In embodiments where a lower edge of the frame panel, or a panel member is present at a position lower than the lower edge of the upper cross bar, the method of insertion can include bringing the upper edge 28 of the sign 25 into contact with the facing surface 32 of the panel prior to guiding it upwards into the gap between the panel, or the plane which is an extension of the panel, and the inner surface of the upper cross bar 12. Making physical contact between the sign and the panel surface can be a convenient method of ascertaining that the upper edge of the sign is positioned so as to enter the gap.

The legs 5 of the frame may be constructed so as to be hollow, and have an aperture into which sand or similar material may be introduced so as to increase the weight of the frame so that it resists the overturning force of the wind.

In another aspect, shown in FIG. 5, the panel 6 may be attached between a top of the sign frame 17 and edge 35 of horizontal ledge 9 of the bottom cross bar 7 that is distal from the vertical surface of the bottom cross bar 36. In embodiment, the top cross bar and the top of the sign frame have been combined, although they may remain separate, as previously shown. The panel 6 does not connect between the opposing legs 5, but such a connection is not precluded, in which situation there will not be an opening 37, as distinguished from the configuration shown in FIG. 5. Where the vertical dimensions are in accordance with the teachings of the embodiment of FIG. 3, a sign may be inserted or removed from the receptacle through the aperture thereof. Alternatively a slot may be formed in the top of the frame opposing the surface 35 and the sign inserted in a manner similar to that described in FIG. 2. The hinge 4 may not be present if the sign stand is intended to be used as a single frame, either with a base (not shown) attached to the base of the legs 2, or being filled with holes or other means such as hooks for mounting on a wall surface.

In yet another aspect, shown in FIG. 6, the panel 6 may be connected between a pair of top portions 33, and a pair of bottom crossbars 7, so that a sign may be inserted in the frame 1 of a sign stand from a front side and a back side. The frnt and back sides may be symmetrical about the plane of the panel, and indistinguishable from each other. Alternatively, different aperture openings may be formed in each of the sides. A sign frame having the attributes of that of FIG. 6 may be mounted to a base 37, intended to hold the sign in a generally upright position so that the signs on both sides may be viewed by suitably positioned observers. The connection (not shown) between the frame legs 1 and the base 37 may be such that the sign may be detached from the base, and may include a spring to aid in the resistance of the sign to overturning due to wind forces. A slot may be provided opposite the surface 34 dimensioned such that a sign may be inserted into a frame receptacle form the top, as an alternative to the dimensioning would permit the sign to be inserted through the aperture between the top of the sign and the lower cross bar 7. Fitting for hanging the sign may be provided.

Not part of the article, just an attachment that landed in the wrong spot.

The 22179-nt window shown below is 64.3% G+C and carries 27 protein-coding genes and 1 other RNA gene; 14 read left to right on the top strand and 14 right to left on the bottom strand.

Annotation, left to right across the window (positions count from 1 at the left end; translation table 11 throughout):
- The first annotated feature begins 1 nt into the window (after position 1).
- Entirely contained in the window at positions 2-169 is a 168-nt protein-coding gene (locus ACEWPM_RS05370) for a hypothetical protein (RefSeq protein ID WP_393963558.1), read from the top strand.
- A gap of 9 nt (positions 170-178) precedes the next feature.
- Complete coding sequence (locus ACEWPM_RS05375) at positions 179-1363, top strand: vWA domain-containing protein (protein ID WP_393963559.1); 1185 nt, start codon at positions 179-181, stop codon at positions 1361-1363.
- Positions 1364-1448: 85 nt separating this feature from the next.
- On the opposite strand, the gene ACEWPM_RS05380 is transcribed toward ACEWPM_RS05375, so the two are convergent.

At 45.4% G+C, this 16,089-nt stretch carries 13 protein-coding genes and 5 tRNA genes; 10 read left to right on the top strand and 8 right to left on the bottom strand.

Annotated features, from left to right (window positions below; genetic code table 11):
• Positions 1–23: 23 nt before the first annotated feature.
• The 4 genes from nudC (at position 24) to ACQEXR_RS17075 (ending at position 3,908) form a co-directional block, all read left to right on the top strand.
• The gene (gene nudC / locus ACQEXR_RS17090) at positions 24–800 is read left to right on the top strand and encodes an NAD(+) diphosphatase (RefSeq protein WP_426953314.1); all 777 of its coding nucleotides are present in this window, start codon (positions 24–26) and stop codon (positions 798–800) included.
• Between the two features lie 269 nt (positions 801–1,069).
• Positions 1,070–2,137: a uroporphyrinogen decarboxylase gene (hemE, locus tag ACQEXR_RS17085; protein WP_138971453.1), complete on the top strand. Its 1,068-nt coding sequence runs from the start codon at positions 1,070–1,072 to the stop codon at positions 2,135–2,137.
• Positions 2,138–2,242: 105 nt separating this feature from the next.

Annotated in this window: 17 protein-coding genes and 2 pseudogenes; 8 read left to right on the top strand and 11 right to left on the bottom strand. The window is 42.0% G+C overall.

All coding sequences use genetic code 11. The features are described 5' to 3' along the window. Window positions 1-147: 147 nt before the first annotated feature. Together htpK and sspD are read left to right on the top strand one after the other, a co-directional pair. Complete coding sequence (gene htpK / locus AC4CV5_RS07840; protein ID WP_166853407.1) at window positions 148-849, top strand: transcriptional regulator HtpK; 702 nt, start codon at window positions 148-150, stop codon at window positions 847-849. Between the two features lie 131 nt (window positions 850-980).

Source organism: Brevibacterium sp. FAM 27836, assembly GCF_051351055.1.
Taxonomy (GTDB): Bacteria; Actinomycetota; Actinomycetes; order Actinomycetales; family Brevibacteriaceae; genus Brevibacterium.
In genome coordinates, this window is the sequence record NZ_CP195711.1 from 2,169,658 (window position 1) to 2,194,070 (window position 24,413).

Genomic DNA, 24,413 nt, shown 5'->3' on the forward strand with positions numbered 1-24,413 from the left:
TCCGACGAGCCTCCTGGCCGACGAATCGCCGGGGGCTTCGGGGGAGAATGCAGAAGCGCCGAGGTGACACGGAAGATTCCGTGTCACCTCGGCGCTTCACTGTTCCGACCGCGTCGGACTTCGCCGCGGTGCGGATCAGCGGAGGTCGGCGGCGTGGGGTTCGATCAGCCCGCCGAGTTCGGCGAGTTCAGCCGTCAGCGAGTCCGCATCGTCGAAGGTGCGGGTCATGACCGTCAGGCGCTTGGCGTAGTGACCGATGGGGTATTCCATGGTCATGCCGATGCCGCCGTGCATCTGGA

In a further aspect, as shown in FIG. 7, the construction is similar to that of FIG. 5, and only the significant differences will be described. A slot 38 is provided in a side 39 of one of the frame legs 5, the slot being disposed such that it occupies a plane defined by the outward surface of the panel 6, and the grooves 34 and 9. The length of the slot is sufficient to accommodate the vertical dimension of a sign to be inserted in the frame, and it may be desirable to position the lower edge 40 of the slot slightly higher than the surface of the4 lower groove 9. A suitably dimensioned sign may be inserted into the frame receptacle and the sign will come to rest on the surface of the lower groove 9, and be retained in the sign by the sign top 34, the lower cross bar 7, the groove 9 and the portion of the side 5 having the slot 38 which lies between the lower edge of the slot 40 and the upper surface of the groove 9. In this embodiment, the leg opposite the leg with the groove may have several configurations. A recess 41, similar to the groove 9 may be formed such that the sign may slide some distance into the leg having the recess 41 before being restrained from further sliding motion, the resistance indicating to the user that the sign has been fully inserted into the frame receptacle. Alternatively, no groove may be provided and the leg 5 opposite to the leg 5 having the slot 38 has a continuous surface. In this instance, the sign motion will be stopped when it has filled the receptacle in the horizontal direction. Other variants of the arrangements may be combined with this configuration, including the hinges, the back-to-back symmetry, and the connection of the panel 6 to the sides rather than the top and bottom cross bar of the frame, or the connection of the panel 6 on all four sides to parts of the sign frame.

Although only a few exemplary embodiments of this invention have been described in detail above, those skilled in the art will readily appreciate that many modifications are possible in the exemplary embodiments without materially departing from the novel teachings and advantages of the invention. Accordingly, all such modifications are intended to be included within the scope of this invention as defined in the following claims.

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Reference
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Classifications
U.S. Classification40/610, 116/63.00P
International ClassificationG09F15/00, E01F9/00
Cooperative ClassificationG09F15/0062
European ClassificationG09F15/00B8B
Legal Events
DateCodeEventDescription
Jan 4, 2008ASAssignment
Owner name: AMERICAN LOUVER COMPANY, ILLINOIS
Free format text: ASSIGNMENT OF ASSIGNORS INTEREST;ASSIGNOR:GLASS, SR., GEOFFREY M.;REEL/FRAME:020346/0070
Effective date: 20071217
Aug 5, 2008CCCertificate of correction
Aug 19, 2011FPAYFee payment
Year of fee payment: 4